This generation of ours is extremely lucky. And not so very much. These mixed feelings are a result of the boon of devotion and the bane of commercialization. A movie, as much as everyone else says, is fueled by the performances of its actors. Without them surrendering themselves to the script and getting lost in the contours of their characters, a film can’t achieve greatness. In the 21st Century, especially this decade, the two stalwarts who stand out are Jake Gyllenhaal and Leonardo DiCaprio. Officially belonging to this generation of actors, these two have seemingly no other competitor in terms of performances and the commerciality of their films. While DiCaprio has been showered with popularity and Academy nominations, and praise God a win, Gyllenhaal is yet to receive that magnitude of affection but is surely getting there with calculated steps. His barren run at the Oscars though is not only a surprise but is borderline sacrilegious. This article hopes to draw up an informed dichotomy between the two and render a more comprehensive distinction in their styles. By the end, we’ll know who is the better actor! Happy reading!
Both the actors have had relatively fewer roles which have demanded them to go the distance. DiCaprio, in fact, has never gone through a drastic change of any sort from his movies. His supporters would say his acting skills are enough. At times, though, it isn’t. Gyllenhaal has had three films where he has swung on both sides of the spectrum. For the brilliant ‘Nightcrawler’, the mercurial actor lost almost 40 pounds, portraying a lean and mean stringer Lou Bloom, who records sensationalist events, often characterized by violence at night, and sends them to willing TV stations. Eating nothing but kale salads and chewing gum, and running fifteen miles every day, Gyllenhaal set the standards high. While others around him were polemic in protests, Dan Gilroy, the director of the movie, respected his arrangements and accordingly altered the character in the script. How he didn’t get a nomination, lest win, is beyond fathomable. He undid himself with his fierce act in the sports-drama ‘Southpaw’. Playing a pugilist at the acme of his career, Gyllenhaal gained almost the same amount in muscles, putting to shame many professional boxers with that steely physique.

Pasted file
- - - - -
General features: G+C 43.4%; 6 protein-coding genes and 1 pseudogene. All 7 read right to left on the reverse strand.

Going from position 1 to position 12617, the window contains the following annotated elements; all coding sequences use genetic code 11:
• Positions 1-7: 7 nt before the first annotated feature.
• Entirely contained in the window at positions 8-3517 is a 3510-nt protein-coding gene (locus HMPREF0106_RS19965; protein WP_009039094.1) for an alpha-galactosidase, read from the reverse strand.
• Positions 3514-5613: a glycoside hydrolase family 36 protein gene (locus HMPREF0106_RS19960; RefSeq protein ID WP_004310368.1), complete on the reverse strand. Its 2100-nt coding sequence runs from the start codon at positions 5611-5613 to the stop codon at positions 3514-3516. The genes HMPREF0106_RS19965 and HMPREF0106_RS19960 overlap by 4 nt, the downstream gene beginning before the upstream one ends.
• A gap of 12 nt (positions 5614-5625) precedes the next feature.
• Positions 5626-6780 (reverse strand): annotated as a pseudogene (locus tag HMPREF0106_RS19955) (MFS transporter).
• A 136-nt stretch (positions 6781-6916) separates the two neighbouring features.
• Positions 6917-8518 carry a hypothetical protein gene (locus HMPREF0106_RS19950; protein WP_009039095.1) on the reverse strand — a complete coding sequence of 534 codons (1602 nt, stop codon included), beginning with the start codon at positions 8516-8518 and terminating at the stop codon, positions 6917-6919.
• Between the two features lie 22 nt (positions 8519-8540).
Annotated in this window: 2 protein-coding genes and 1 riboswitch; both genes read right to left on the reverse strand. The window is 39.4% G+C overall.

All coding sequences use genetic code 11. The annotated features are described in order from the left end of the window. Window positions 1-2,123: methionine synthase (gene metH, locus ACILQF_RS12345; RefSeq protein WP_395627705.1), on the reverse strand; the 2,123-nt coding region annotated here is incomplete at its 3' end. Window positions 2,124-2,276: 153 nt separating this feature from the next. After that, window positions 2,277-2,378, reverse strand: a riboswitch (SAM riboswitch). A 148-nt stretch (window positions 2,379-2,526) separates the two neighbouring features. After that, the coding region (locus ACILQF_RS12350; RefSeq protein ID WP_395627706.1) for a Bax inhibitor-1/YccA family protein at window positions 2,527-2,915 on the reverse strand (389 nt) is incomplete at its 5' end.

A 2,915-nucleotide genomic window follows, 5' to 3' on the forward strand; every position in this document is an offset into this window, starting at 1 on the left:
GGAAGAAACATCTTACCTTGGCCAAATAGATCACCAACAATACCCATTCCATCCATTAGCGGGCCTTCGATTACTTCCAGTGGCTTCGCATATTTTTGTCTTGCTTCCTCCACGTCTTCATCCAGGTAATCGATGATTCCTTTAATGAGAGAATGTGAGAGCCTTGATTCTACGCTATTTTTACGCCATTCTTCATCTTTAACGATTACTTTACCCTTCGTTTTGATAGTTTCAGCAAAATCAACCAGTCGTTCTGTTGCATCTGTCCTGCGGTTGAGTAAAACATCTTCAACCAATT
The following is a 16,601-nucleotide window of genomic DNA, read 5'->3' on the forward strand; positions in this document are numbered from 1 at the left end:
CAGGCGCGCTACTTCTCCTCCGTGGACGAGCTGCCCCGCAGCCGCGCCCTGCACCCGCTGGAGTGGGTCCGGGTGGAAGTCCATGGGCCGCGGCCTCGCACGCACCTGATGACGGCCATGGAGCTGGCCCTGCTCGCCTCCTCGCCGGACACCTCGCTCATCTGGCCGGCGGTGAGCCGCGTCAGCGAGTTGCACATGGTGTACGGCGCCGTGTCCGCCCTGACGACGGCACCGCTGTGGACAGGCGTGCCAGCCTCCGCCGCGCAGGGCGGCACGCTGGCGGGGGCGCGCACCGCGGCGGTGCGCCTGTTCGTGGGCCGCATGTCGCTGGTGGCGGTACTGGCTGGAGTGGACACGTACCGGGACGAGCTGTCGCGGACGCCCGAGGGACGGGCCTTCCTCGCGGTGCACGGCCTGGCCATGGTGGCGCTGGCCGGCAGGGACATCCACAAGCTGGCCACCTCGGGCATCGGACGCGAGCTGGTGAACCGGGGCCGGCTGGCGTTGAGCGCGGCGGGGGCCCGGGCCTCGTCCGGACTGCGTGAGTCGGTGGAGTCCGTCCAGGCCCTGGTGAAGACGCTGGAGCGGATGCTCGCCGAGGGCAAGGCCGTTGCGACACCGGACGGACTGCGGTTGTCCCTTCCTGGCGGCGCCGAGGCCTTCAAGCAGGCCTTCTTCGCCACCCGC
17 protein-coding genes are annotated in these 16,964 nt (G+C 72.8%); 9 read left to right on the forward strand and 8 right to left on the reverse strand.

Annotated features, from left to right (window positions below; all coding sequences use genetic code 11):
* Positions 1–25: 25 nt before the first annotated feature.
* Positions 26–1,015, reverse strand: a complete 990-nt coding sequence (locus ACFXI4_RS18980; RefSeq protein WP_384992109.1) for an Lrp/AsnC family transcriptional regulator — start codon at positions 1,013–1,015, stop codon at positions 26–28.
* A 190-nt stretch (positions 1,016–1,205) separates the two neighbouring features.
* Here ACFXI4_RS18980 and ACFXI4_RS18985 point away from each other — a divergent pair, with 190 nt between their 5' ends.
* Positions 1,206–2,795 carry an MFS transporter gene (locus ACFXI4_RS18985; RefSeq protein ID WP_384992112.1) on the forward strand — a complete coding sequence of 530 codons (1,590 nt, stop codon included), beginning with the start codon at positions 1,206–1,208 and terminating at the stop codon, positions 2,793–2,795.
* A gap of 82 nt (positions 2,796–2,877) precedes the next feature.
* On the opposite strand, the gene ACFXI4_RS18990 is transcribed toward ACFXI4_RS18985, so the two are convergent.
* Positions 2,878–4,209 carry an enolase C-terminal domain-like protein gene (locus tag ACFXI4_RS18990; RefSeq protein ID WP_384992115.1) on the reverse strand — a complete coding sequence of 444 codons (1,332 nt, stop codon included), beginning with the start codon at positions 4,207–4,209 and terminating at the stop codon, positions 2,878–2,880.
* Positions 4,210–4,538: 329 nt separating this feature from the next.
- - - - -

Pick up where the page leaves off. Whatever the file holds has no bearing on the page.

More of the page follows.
For his newest film, which should most definitely get a nomination, ‘Stronger’, he was required to uncomfortably and painstakingly fold his legs and wrapping them up to give the look of an amputated pair. His performance, like the other two, received critical acclaim and is touted to be a strong contender, despite Daniel Day-Lewis waking up from his hibernation. Dicaprio, on the other hand, hasn’t had any noticeable change in his physicality, lest the J. Edgar role, which was all due to prosthetics. Undoubtedly, Gyllenhall triumphs him in this field. Gyllenhaal 1, Dicaprio 0.
Even before this category is contested, we have a clear winner. Dicaprio’s insane popularity, which started with ‘Titanic’, has failed to cease, augmenting in unimaginable metrics with each film. The number of blockbusters to his name is substantially more than any other actor currently working, let alone Gyllenhaal. Even if only ‘Titanic’ is concerned, Gyllenhaal’s movies don’t sum up to match that. His biggest hit to date has been ‘Life’, the sci-fi thriller released in 2017.
Looks like Dicaprio takes this one. Gyllenhaal 1, Dicaprio 1.
Acting and the Variety in Roles
So it all boils down to this category, which, in all the essence of art, it should. This heading also covers the variety of characters the two have taken up, and essentially every other thing that is even remotely related to acting. An inherent advantage for Gyllenhaal here is the fact that he actively pursues Broadway and theatre, something which DiCaprio is too ‘big’ for apparently. If we compare their movies over the past decade, we can draw two conclusions: Gyllenhaal has never repeated a character personality, whereas DiCaprio is more or less playing himself in every movie, in which he is absolutely brilliant. Secondly, Gyllenhaal is more or less the only shining star of his movies, directed by unknowns and co-starring with novices, while DiCaprio has a celebrated litany of directors helming his movies, sharing screen space with some of the biggest stars in the world. His upwards stride since the year 2001, after his phenomenal success with ‘Donnie Darko’, has been remarkably consistent and has certainly augmented with each passing role.